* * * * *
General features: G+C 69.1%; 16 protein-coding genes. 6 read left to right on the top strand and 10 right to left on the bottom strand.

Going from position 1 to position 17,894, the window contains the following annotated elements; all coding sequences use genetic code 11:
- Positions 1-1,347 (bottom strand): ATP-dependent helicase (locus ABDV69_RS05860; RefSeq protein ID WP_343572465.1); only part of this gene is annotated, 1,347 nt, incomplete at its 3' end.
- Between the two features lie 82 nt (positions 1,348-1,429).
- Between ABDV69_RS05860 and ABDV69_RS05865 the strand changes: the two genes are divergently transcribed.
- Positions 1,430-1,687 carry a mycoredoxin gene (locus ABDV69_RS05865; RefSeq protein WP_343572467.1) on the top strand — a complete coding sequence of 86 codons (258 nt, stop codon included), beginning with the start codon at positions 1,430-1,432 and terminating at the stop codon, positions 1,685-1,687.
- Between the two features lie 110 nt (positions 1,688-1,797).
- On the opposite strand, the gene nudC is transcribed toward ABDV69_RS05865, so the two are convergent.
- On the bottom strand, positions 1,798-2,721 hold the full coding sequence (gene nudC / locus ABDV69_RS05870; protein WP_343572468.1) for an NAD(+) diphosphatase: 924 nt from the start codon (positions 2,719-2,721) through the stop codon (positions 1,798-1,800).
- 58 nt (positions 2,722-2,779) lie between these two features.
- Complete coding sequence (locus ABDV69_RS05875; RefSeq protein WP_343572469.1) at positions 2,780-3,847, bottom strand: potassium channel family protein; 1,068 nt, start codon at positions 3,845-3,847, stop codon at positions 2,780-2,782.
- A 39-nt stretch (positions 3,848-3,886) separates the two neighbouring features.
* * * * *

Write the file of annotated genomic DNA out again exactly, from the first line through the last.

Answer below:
General features: G+C 69.1%; 16 protein-coding genes. 6 read left to right on the top strand and 10 right to left on the bottom strand.

Going from position 1 to position 17,894, the window contains the following annotated elements; all coding sequences use genetic code 11:
- Positions 1-1,347 (bottom strand): ATP-dependent helicase (locus ABDV69_RS05860; RefSeq protein ID WP_343572465.1); only part of this gene is annotated, 1,347 nt, incomplete at its 3' end.
- Between the two features lie 82 nt (positions 1,348-1,429).
- Between ABDV69_RS05860 and ABDV69_RS05865 the strand changes: the two genes are divergently transcribed.
- Positions 1,430-1,687 carry a mycoredoxin gene (locus ABDV69_RS05865; RefSeq protein WP_343572467.1) on the top strand — a complete coding sequence of 86 codons (258 nt, stop codon included), beginning with the start codon at positions 1,430-1,432 and terminating at the stop codon, positions 1,685-1,687.
- Between the two features lie 110 nt (positions 1,688-1,797).
- On the opposite strand, the gene nudC is transcribed toward ABDV69_RS05865, so the two are convergent.
- On the bottom strand, positions 1,798-2,721 hold the full coding sequence (gene nudC / locus ABDV69_RS05870; protein WP_343572468.1) for an NAD(+) diphosphatase: 924 nt from the start codon (positions 2,719-2,721) through the stop codon (positions 1,798-1,800).
- 58 nt (positions 2,722-2,779) lie between these two features.
- Complete coding sequence (locus ABDV69_RS05875; RefSeq protein WP_343572469.1) at positions 2,780-3,847, bottom strand: potassium channel family protein; 1,068 nt, start codon at positions 3,845-3,847, stop codon at positions 2,780-2,782.
- A 39-nt stretch (positions 3,848-3,886) separates the two neighbouring features.